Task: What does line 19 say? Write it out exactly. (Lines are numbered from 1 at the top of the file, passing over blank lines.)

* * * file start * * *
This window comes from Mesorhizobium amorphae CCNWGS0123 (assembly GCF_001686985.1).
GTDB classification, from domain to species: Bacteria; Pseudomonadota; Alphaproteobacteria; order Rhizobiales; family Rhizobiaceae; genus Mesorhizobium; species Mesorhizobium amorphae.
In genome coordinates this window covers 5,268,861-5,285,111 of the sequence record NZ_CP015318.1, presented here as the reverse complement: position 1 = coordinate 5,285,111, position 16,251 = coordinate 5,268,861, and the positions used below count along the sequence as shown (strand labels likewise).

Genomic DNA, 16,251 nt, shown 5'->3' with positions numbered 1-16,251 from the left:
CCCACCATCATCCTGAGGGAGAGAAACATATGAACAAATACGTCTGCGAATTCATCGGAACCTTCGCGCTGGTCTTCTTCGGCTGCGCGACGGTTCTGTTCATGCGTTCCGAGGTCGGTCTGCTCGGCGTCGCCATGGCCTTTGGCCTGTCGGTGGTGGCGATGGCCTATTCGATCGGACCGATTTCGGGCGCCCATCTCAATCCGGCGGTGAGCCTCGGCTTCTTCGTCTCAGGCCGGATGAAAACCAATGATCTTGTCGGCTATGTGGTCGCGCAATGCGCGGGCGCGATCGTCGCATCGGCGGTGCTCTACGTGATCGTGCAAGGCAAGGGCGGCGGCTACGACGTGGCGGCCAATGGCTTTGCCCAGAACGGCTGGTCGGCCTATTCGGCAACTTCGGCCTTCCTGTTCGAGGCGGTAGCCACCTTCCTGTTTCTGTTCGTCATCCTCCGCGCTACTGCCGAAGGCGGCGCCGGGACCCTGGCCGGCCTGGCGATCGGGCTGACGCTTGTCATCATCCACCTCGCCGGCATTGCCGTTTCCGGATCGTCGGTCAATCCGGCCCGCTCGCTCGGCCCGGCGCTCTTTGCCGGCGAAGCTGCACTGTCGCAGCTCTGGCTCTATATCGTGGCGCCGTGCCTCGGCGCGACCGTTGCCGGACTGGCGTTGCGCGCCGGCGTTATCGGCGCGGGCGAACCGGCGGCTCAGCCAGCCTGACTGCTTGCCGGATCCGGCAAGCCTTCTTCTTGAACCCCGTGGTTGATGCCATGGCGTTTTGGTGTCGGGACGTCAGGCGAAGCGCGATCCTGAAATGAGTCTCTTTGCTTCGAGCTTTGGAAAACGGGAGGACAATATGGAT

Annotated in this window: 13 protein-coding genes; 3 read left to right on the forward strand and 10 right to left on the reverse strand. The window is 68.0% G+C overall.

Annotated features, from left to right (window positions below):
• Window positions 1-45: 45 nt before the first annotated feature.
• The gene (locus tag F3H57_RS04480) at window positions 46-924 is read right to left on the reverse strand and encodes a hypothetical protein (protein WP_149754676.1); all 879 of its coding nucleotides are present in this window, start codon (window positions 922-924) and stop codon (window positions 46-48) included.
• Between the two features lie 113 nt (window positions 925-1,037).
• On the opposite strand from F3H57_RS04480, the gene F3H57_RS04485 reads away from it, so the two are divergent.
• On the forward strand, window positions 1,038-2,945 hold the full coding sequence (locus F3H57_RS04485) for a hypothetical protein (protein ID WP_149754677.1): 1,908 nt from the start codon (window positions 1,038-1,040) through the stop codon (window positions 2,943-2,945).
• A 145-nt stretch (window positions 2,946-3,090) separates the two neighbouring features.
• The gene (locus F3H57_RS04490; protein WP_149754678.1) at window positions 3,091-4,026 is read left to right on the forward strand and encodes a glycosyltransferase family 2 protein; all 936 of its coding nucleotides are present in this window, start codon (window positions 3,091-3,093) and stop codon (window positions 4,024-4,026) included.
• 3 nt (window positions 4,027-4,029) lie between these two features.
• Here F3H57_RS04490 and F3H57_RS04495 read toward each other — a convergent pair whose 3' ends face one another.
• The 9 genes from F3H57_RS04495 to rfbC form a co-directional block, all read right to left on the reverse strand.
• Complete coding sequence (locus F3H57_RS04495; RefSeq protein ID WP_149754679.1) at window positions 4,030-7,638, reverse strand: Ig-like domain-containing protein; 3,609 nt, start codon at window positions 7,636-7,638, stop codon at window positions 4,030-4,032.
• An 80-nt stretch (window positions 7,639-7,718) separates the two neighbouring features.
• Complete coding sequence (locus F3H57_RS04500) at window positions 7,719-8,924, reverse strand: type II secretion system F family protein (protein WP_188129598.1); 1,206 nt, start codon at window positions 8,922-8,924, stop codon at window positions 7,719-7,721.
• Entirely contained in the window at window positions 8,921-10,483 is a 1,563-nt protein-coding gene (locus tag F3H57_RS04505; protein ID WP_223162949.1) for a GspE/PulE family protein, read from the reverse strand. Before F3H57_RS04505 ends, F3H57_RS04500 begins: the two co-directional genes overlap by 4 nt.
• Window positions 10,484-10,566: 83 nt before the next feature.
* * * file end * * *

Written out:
• An 80-nt stretch (window positions 7,639-7,718) separates the two neighbouring features.